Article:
[7] The case is noted in a case note authored by Jean Allain at American Journal of International Law, 103 (2009): 311.

[8] “Escape from Hell:Torture and Sexual Slavery in Islamic State Captivity in Iraq,” Amnesty International, 8 (Dec. 23, 2014),, cited and quoted in Bernard K. Freamon, Possessed by the Right Hand: The Problem of Slavery in Islamic Law and Muslim Cultures (Leiden: Brill, 2019), 471-472.

[9] “The Revival of Slavery before the Hour,” Dabiq 4:14, 17, cited and quoted in Bernard K. Freamon, Possessed by the Right Hand: The Problem of Slavery in Islamic Law and Muslim Cultures (Leiden: Brill, 2019) 474 n. 26. 


[11] Qur’an 7:85, 24:33;, Sunan Ibn Majah, Book 16, Hadith 8, English Reference: Vol. 3, Book 16, Hadith 2443; Arabic Reference: Book 16, Hadith 2537. In this hadith, the Prophet Muhammad (s.a.w.s) is reported to have said: “Give the worker his wages before his sweat dries.” Similarly, there are numerous reports indicating that the Prophet Muhammad (s.a.w.s) said that he would be an adversary of three kinds of people on the Day of Resurrection: (1) he who breaks a covenanted trust, (2) he who sells a free man for a price and then devours the price, and (3) he who exacts the full due from a worker and then does not pay him his wage., Riyad as-Salahin 1587, In-book reference: Book 17, Hadith 77; 40 Hadith Qudsi, Arabic-English Book Reference: Hadith 21.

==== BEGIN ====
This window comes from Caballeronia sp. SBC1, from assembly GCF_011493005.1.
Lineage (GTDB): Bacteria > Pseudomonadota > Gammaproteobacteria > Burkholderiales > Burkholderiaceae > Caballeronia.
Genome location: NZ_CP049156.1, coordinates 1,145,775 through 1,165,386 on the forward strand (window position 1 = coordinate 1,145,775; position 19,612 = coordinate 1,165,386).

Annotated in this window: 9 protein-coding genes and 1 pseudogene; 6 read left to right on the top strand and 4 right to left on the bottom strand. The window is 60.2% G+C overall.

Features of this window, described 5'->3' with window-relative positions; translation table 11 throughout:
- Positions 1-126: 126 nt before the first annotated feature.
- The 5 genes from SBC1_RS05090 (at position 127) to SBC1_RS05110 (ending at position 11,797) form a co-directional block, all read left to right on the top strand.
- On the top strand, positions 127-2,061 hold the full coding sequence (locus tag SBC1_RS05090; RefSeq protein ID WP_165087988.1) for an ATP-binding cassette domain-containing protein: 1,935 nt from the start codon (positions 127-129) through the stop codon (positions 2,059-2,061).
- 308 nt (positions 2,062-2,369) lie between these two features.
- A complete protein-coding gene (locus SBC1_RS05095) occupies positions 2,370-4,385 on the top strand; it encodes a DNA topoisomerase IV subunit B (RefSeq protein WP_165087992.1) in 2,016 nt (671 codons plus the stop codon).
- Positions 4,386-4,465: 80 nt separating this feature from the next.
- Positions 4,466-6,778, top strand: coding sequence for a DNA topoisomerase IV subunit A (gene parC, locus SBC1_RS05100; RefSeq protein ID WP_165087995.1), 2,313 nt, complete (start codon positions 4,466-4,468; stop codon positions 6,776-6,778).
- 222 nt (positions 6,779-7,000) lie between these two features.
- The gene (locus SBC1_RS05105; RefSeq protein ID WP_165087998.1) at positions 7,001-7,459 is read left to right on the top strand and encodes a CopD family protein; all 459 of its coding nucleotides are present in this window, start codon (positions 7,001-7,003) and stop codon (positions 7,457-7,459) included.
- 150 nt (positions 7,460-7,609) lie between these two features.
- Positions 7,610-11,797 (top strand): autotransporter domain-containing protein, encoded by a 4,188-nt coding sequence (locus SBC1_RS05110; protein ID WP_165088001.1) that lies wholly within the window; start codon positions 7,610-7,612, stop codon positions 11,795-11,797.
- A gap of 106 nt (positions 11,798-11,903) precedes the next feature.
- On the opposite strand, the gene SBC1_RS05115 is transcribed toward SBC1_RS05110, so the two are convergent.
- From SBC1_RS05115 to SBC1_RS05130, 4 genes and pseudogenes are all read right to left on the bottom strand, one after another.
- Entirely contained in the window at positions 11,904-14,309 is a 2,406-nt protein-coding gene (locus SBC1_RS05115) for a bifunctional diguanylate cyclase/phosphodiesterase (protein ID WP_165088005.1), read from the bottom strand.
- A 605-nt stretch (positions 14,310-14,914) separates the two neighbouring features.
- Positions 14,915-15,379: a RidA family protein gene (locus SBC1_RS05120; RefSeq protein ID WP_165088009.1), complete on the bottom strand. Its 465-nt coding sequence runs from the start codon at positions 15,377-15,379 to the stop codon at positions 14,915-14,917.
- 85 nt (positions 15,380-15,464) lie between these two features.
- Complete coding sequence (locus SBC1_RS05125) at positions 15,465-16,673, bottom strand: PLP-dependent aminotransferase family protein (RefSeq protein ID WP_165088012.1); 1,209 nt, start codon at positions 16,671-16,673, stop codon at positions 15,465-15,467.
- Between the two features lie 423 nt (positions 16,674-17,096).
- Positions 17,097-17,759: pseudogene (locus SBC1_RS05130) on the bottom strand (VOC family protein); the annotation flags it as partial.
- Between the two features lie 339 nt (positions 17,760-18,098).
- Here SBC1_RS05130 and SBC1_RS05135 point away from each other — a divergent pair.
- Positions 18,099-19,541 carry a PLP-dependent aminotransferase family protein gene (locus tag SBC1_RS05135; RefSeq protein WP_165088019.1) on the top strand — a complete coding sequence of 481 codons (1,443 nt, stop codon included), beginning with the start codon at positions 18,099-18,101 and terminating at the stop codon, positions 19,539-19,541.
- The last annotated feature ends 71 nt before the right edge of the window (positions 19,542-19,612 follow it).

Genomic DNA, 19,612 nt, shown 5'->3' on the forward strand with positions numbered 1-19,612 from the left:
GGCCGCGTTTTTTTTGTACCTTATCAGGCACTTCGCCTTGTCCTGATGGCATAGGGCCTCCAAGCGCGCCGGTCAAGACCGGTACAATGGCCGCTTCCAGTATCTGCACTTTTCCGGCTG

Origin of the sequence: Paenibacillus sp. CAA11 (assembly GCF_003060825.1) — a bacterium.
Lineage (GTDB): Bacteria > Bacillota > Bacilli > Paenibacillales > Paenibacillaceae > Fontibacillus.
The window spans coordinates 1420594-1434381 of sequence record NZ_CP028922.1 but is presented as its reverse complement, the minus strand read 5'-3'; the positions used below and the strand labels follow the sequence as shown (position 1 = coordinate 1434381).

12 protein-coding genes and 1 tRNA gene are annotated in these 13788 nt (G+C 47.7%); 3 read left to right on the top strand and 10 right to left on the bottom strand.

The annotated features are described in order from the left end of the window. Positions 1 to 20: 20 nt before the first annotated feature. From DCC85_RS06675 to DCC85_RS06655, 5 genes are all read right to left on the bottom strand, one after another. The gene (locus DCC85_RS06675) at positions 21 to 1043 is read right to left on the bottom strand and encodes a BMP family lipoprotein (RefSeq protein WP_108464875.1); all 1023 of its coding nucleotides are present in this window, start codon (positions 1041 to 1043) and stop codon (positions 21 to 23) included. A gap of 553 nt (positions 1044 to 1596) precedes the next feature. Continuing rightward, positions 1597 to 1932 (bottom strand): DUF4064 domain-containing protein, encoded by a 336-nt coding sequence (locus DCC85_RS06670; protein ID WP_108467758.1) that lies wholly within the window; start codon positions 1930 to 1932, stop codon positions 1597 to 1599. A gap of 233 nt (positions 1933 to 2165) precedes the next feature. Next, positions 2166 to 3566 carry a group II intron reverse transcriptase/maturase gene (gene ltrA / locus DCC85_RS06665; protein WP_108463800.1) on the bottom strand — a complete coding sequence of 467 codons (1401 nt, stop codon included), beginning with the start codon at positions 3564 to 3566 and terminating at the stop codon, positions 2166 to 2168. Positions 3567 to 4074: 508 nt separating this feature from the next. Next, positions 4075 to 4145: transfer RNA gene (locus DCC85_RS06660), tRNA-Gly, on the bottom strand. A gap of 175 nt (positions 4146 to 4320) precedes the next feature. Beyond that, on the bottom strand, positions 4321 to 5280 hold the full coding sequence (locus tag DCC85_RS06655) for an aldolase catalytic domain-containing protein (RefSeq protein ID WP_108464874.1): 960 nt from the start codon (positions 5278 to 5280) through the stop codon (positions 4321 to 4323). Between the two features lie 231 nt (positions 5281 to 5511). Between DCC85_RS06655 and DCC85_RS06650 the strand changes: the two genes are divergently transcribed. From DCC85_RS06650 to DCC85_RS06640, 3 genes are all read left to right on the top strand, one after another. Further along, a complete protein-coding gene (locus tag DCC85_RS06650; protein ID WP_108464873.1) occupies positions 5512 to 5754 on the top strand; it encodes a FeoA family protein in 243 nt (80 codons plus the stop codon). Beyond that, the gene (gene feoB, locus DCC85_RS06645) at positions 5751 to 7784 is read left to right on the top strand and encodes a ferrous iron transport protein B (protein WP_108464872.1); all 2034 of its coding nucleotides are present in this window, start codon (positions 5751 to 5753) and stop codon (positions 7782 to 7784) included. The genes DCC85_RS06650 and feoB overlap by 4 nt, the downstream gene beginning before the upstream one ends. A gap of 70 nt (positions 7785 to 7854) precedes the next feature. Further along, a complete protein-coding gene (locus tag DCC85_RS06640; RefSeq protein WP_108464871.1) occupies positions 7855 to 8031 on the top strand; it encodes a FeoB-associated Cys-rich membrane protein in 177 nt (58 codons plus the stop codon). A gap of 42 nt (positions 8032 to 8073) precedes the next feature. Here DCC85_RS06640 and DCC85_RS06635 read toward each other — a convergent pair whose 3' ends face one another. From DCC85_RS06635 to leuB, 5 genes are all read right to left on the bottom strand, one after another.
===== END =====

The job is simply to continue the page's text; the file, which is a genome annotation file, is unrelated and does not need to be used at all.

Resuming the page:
[17] Nicholas Cooper, “City of Gold, City of Slaves: Slavery and Indentured Servitude in Dubai,” Journal of Strategic Security 6, No. 3 (Fall 2013): 65-71.




[21] Bernard K. Freamon, Possessed by the Right Hand: The Problem of Slavery in Islamic Law and Muslim Cultures (Leiden: Brill, 2019), 461-2, nn. 73-76.

[22] ;


Read Next:  What is Ijmāʿ?